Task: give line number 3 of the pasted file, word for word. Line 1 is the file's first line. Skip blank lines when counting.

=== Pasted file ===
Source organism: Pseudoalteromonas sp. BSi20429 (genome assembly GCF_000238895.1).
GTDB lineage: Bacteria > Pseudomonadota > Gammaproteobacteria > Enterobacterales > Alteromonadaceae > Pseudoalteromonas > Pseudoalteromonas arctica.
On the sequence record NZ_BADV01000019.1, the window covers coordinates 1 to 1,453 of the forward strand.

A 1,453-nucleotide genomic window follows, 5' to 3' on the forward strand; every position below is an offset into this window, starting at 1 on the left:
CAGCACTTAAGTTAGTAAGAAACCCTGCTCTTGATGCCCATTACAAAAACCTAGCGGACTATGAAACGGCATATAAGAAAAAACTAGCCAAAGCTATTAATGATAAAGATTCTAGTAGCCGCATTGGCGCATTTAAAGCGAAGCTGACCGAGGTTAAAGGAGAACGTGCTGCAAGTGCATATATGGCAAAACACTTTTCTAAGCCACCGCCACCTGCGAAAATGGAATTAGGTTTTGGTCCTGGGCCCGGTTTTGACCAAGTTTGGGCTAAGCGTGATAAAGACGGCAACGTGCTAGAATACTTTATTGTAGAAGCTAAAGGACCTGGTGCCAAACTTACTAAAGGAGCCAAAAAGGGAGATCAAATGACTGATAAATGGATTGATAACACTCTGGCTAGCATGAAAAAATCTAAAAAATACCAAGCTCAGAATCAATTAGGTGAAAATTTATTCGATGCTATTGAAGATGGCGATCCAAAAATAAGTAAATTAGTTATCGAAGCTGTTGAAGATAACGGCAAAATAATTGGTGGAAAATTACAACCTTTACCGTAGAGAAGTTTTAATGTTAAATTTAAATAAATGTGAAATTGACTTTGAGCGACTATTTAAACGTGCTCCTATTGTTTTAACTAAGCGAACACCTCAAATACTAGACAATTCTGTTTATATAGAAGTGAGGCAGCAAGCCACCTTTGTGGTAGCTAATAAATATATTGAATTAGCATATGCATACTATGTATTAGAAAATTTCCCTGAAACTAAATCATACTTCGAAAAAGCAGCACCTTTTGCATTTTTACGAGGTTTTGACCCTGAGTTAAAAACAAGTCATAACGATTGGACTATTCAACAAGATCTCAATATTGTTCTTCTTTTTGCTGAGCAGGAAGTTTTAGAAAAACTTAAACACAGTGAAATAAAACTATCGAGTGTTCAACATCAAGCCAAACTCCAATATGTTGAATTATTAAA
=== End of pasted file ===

On the sequence record NZ_BADV01000019.1, the window covers coordinates 1 to 1,453 of the forward strand.